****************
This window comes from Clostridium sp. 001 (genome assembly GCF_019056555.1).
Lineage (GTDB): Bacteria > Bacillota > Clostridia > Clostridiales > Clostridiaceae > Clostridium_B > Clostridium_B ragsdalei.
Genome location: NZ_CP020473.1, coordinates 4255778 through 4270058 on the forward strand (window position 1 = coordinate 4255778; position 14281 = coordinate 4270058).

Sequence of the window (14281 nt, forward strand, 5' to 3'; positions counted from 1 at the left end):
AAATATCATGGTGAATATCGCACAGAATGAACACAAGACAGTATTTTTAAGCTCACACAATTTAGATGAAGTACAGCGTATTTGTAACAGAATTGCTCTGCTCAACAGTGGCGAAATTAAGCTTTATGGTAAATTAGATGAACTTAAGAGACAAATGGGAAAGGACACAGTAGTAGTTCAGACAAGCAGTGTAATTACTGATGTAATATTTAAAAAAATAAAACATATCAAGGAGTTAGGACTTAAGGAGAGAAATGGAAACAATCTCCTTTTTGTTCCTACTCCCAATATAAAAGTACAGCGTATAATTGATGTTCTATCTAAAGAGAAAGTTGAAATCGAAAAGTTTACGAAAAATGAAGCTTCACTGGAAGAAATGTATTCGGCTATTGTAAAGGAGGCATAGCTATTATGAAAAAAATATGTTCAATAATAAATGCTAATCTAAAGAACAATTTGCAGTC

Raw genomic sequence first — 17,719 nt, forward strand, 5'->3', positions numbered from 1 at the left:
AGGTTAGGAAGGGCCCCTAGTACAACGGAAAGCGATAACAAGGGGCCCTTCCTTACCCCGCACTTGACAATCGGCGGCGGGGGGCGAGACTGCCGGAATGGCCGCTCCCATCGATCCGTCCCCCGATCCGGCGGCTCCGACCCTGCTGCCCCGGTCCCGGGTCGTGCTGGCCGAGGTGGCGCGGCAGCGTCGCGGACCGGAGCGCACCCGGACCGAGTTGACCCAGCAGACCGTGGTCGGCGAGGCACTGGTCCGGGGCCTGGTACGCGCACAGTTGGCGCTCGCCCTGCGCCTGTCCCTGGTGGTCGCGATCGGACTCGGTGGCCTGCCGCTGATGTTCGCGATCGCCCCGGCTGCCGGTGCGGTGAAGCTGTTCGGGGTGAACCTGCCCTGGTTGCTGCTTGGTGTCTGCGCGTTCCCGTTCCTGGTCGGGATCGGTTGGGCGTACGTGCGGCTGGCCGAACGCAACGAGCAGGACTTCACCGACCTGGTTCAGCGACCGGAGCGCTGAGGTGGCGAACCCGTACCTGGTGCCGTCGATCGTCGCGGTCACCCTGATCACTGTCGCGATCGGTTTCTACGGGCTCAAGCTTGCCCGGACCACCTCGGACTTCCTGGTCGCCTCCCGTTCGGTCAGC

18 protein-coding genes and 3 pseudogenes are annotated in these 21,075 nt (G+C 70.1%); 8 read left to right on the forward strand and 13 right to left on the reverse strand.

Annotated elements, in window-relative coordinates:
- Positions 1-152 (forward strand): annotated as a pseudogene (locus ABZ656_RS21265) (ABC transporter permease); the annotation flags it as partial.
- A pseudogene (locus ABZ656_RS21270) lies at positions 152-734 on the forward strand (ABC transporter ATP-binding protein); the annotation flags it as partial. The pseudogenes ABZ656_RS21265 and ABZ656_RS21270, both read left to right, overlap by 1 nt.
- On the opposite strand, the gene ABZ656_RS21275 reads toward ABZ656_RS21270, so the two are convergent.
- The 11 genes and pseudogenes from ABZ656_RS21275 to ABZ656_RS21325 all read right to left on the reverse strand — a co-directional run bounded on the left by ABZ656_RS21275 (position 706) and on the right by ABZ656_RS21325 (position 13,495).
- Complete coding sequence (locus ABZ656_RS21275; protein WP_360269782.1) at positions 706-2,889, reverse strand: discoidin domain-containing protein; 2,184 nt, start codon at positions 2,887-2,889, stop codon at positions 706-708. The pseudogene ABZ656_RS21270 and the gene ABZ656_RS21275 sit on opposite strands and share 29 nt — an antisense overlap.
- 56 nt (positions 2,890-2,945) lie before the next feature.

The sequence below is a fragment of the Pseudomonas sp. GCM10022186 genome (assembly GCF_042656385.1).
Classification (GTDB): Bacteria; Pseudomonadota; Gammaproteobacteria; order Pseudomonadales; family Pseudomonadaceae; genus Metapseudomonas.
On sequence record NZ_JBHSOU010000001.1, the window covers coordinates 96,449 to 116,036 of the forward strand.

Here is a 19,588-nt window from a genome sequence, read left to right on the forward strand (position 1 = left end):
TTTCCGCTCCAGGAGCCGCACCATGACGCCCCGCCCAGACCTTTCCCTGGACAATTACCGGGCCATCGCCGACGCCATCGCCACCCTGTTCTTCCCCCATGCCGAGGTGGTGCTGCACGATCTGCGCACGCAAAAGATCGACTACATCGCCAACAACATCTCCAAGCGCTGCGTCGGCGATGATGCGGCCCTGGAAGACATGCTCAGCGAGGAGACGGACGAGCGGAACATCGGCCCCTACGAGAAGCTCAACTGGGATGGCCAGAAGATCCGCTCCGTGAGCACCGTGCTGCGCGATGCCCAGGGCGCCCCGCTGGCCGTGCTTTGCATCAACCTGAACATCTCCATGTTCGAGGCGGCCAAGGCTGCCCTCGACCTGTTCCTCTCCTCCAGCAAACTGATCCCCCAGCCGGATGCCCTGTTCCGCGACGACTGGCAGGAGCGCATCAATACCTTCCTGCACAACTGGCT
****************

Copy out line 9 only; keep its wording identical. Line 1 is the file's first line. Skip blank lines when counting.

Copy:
Annotated elements, in window-relative coordinates: